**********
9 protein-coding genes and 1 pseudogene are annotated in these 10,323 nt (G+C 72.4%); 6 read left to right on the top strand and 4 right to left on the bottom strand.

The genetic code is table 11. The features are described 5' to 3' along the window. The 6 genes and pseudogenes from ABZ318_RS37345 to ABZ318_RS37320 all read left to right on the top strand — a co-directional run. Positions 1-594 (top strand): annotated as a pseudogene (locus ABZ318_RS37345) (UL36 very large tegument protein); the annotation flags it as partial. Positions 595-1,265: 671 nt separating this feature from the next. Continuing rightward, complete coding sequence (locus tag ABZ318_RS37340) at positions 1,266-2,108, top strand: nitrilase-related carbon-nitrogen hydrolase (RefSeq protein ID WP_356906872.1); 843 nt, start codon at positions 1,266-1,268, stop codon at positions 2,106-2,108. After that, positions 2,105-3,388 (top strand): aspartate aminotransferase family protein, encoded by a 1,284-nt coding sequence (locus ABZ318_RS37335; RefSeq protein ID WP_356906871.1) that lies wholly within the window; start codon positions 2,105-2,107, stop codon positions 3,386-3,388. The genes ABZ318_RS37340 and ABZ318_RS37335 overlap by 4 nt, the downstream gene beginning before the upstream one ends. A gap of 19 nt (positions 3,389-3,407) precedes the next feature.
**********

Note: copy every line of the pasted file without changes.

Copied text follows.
9 protein-coding genes and 1 pseudogene are annotated in these 10,323 nt (G+C 72.4%); 6 read left to right on the top strand and 4 right to left on the bottom strand.

The genetic code is table 11. The features are described 5' to 3' along the window. The 6 genes and pseudogenes from ABZ318_RS37345 to ABZ318_RS37320 all read left to right on the top strand — a co-directional run. Positions 1-594 (top strand): annotated as a pseudogene (locus ABZ318_RS37345) (UL36 very large tegument protein); the annotation flags it as partial. Positions 595-1,265: 671 nt separating this feature from the next. Continuing rightward, complete coding sequence (locus tag ABZ318_RS37340) at positions 1,266-2,108, top strand: nitrilase-related carbon-nitrogen hydrolase (RefSeq protein ID WP_356906872.1); 843 nt, start codon at positions 1,266-1,268, stop codon at positions 2,106-2,108. After that, positions 2,105-3,388 (top strand): aspartate aminotransferase family protein, encoded by a 1,284-nt coding sequence (locus ABZ318_RS37335; RefSeq protein ID WP_356906871.1) that lies wholly within the window; start codon positions 2,105-2,107, stop codon positions 3,386-3,388. The genes ABZ318_RS37340 and ABZ318_RS37335 overlap by 4 nt, the downstream gene beginning before the upstream one ends. A gap of 19 nt (positions 3,389-3,407) precedes the next feature.